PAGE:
The second statement is from the Philadelphia Archdiocese in response to the sentencing of Msgr. William Lynn for endangering children through his assignment of abuser priests to new places where they continued their pattern of abuse known to him (and others). It conveys a very different perspective. It impersonally states that it understands the gravity of abuse, the pain of victims, and the need to be vigilant. Despite two devastating Grand Jury reports in the last 10 years, the Archdiocese then trumpets all that it has done during that time to protect children.

I wondered, have they read the grand jury reports?

The statement goes on to say the true victims are the clergy, especially the hierarchy. The statement’s main concern is the severity of the heavy sentence imposed on Msgr. Lynn—which they explicitly say that all fair-minded people will acknowledge as too severe and hope that an objective review should lessen it.

This is the best that a reformed archdiocese has to offer to the victims, Church members and the community at large? The archdiocese can only issue such a statement by holding to their belief that they are separate, above, and exempt from the norms that apply to everyone else—and that they should be accommodated accordingly.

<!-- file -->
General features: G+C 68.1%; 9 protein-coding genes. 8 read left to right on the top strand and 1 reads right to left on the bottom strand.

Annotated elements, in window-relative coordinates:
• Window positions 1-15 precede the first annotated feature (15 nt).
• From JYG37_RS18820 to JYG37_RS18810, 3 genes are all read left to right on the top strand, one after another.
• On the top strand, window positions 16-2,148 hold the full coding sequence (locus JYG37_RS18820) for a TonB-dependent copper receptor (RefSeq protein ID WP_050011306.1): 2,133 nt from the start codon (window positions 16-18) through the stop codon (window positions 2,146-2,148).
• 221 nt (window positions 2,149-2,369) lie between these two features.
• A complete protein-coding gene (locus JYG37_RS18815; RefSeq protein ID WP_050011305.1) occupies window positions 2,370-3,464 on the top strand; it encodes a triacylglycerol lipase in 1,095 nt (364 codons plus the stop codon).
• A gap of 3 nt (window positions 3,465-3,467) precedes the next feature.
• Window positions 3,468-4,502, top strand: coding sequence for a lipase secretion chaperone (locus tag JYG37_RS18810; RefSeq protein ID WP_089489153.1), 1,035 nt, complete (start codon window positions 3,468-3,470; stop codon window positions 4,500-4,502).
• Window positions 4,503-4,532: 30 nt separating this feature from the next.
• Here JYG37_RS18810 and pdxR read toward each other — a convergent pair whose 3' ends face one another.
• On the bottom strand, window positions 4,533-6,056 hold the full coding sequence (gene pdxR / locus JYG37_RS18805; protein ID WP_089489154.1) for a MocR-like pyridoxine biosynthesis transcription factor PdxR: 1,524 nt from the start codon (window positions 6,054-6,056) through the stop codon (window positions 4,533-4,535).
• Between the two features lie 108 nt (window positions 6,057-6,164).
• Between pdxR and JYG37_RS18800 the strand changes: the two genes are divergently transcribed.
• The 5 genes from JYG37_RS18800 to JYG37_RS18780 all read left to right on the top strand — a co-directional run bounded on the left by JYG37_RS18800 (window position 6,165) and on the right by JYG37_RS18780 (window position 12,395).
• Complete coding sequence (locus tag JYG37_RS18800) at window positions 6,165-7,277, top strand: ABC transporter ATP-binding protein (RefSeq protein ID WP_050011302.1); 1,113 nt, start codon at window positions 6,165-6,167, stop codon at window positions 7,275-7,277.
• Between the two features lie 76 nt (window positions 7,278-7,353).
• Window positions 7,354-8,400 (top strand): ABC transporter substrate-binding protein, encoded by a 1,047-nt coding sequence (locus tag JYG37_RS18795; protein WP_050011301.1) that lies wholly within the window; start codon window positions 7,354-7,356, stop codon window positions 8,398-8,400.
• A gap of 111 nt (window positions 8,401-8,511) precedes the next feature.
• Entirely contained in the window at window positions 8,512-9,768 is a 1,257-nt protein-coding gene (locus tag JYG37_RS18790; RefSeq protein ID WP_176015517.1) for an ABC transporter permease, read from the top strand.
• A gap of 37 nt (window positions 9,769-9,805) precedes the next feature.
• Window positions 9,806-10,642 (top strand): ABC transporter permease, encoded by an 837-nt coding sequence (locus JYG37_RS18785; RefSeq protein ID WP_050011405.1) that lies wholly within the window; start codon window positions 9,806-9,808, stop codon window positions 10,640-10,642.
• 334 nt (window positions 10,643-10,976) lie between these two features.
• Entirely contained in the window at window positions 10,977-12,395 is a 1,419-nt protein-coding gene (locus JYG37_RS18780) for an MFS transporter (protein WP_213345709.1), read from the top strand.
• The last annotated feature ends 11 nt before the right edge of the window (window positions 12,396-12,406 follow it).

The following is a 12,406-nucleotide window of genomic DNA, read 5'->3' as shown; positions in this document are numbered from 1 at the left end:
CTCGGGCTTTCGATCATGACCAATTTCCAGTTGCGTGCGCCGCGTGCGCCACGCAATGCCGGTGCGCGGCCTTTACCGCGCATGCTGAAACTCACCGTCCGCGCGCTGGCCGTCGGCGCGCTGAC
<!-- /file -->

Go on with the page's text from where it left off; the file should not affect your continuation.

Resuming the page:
Here are the two statements.

Voice of the Faithful FOCUS,
July 27, 2012

Highlighting issues we face working together
                        to Keep the Faith, Change the Church.

Philadelphia Priest Guilty of Child Endangerment to Serve Up to Six Years in Prison
For failing to protect children from a known predator priest, Msgr. William J. Lynn will spend three to six years in prison. Common Pleas Court Judge M. Teresa Sarmina read the former secretary of clergy for the Philadelphia archdiocese her sentence July 24 before a standing-room-only courtroom. "You knew full well what was right, Msgr. Lynn, but you chose wrong," Sarmina said, according to The Associated Press.